Ireland among six countries which have seen big rise in opioid-related deaths
Heroin is the most common illicit opioid, while prescription drugs have caused a widely publicised health crisis in the US
“Heroin is a semi-synthetic opiate synthesised from morphine, and is the most prevalent illicit opioid worldwide.” Photograph: Getty Images
Ireland has been named as one of six countries which have experience a significant rise in the level of opioid-related deaths.
A report, Addressing Problematic Opioid Use in OECD Countries, published on Thursday, says Ireland has experienced a “surge in overdose deaths” from the drugs alongside the US, Canada, Sweden, Norway and parts of the UK, where related fatalities have increased by more than 20 per cent between 2011 and 2016.
The report says it is a “mounting health and social crisis fuelled by the illicit drugs trade” as well as over-prescription by doctors.
Figures provided by the Organisation for Economic Co-operation and Development (OECD) show the rate in Ireland has increased from 41.1 per million in 2011 to 43.5 by 2016.
Opioids come in two general categories: illicit types, with heroin being the most common, and prescription drugs, such as OxyContin, which have caused a widely publicised health crisis in the US.
Despite the high profile epidemic in the US the report notes that general awareness of the issue elsewhere is relatively low.
“Illicit opioids constitute a significant product of international illicit trade,” it says. “Heroin is a semi-synthetic opiate synthesised from morphine, and is the most prevalent illicit opioid worldwide.”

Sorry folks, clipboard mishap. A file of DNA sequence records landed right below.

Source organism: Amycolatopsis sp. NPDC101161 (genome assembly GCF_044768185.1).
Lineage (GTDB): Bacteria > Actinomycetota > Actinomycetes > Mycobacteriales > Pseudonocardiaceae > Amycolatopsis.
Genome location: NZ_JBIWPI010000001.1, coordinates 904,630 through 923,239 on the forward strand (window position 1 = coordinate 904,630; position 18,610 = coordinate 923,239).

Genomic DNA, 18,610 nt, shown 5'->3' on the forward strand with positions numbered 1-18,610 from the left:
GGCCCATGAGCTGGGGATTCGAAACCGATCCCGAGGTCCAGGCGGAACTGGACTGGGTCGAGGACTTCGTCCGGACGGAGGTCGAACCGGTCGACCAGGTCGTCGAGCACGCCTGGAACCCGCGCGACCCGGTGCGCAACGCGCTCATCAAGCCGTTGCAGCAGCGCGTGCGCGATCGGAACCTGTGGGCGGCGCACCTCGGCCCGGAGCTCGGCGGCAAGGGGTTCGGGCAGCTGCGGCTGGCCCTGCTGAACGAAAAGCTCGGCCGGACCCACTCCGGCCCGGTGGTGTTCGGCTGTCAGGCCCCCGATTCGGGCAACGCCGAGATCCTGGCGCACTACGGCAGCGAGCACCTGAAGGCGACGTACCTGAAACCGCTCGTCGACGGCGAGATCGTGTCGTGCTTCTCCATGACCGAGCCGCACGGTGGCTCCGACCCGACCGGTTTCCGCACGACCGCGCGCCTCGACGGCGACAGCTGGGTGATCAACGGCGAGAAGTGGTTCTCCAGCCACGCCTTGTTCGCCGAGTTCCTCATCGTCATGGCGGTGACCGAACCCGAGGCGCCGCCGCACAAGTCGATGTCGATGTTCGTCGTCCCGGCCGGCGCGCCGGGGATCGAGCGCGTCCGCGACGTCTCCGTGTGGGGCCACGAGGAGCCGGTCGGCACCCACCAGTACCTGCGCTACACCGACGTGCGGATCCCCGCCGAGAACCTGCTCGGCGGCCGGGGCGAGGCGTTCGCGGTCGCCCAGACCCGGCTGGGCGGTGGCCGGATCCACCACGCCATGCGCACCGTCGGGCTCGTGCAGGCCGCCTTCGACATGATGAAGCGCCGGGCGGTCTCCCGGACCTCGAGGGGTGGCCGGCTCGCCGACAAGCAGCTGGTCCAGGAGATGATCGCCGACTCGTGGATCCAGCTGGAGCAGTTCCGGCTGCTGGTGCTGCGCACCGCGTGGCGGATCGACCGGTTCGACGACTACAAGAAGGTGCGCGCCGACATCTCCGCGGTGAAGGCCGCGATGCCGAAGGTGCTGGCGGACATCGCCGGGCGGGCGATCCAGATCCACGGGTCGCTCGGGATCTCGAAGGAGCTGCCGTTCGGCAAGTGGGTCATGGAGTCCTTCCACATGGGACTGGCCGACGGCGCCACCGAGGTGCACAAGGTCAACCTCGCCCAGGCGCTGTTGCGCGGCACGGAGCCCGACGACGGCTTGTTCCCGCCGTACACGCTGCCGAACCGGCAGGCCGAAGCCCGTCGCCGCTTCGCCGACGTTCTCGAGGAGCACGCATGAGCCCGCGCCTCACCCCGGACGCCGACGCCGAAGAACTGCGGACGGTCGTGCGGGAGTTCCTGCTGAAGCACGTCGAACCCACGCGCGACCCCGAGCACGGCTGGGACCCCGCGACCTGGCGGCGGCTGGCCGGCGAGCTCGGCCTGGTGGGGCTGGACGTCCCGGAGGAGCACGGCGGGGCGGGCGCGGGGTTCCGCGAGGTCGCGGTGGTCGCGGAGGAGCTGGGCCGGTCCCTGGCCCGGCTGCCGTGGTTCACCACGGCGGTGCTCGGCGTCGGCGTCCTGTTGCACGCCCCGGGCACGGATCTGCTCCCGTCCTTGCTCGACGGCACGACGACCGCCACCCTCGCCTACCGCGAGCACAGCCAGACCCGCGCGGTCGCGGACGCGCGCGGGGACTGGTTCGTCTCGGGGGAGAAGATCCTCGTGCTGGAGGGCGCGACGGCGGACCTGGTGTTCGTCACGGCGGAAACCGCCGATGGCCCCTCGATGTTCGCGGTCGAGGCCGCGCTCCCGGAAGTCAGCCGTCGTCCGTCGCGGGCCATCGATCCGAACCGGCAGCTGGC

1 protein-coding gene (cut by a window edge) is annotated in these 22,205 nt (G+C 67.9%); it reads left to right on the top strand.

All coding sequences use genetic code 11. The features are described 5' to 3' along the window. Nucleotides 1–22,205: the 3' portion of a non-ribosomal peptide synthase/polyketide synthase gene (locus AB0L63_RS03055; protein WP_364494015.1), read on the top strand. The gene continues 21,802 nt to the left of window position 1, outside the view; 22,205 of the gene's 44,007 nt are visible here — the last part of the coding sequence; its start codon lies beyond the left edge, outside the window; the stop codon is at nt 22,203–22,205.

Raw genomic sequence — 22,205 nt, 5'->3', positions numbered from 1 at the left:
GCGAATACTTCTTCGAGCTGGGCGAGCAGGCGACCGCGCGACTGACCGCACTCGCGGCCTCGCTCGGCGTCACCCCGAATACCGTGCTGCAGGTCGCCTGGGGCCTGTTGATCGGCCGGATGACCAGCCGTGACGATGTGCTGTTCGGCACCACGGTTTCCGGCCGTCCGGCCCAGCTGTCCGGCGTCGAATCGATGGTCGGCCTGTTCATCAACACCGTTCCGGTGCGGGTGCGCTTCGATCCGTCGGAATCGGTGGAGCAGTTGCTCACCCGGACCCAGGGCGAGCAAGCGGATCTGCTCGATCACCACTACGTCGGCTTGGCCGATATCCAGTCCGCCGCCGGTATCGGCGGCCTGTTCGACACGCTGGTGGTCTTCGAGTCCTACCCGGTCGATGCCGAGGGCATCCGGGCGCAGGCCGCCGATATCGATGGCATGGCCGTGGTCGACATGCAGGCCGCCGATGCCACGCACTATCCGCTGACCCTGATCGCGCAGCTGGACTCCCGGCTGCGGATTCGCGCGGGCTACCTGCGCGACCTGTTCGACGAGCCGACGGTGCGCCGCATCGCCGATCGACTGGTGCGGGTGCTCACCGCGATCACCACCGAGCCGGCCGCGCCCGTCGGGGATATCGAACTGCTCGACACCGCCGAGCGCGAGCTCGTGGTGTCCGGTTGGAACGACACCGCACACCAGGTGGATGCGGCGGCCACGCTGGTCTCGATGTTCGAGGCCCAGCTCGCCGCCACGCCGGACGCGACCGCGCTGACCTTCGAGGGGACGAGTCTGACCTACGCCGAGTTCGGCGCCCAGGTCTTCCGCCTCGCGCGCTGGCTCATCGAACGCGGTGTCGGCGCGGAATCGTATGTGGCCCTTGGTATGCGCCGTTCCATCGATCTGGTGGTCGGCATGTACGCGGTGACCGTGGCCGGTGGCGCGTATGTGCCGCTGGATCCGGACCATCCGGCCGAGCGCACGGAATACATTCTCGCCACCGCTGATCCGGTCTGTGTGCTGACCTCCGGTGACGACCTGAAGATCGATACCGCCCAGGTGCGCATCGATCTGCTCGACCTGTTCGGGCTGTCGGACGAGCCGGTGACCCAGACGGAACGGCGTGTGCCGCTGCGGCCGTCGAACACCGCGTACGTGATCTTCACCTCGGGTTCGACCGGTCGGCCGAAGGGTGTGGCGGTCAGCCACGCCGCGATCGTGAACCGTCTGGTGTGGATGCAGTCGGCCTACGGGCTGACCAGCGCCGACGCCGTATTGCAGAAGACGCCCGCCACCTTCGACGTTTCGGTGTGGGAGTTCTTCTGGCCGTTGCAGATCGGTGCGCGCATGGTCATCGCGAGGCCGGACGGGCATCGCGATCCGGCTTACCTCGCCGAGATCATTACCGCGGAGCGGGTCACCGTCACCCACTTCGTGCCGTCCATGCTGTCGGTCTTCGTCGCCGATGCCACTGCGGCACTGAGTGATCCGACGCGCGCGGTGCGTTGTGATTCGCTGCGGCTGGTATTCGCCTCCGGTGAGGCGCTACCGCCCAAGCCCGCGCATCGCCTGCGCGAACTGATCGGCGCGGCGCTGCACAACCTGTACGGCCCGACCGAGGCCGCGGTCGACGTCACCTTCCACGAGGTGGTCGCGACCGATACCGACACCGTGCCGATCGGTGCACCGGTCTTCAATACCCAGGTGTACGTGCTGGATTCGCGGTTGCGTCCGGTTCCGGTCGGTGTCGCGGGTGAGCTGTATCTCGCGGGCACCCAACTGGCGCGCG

More recently the emergence of fentanyl and fentanyl analogues have become increasingly prominent in the illicit drugs trade in many countries.
Elsewhere, the over-subscription of opioid-based painkillers is considered one of the most important root causes of the crisis.
In the US there were 240 million prescriptions dispensed in 2015 – nearly one for every adult in the general population. Hydrocodone, oxycodone, codeine and tramadol are the main prescription opioids used for non-medical purposes.
“The influence of pharmaceutical manufacturers on pain management has been considered significant by conducting marketing campaigns targeted mainly at physicians and patients, downplaying the problematic effect of opioids,” the report notes.
This has played out most prominently in the case of the billionaire Sackler family in the US, the owners of Purdue Pharma which manufactures OxyContin, a drug linked to thousands of deaths.
The growing backlash against big pharma’s role in the epidemic has seen the art world shun the Sackler family due to its involvement in pushing its painkillers – they had been a famous patron of museums.
In the US life expectancy levels dropped between 2015 and 2017 for the first time in more than 60 years, a development linked in part to opioid misuse.
The OECD report sheds light on other aspects of the phenomenon – pregnant women have been found to be experiencing problems – while it is also far more common in prisons.
“The prevalence rate of opioid use disorders in Europe was less than 1 per cent among the general public but 30 per cent in the prison population. Social and economic conditions have also contributed to the crisis with opioid use, and unemployment linked in some research.”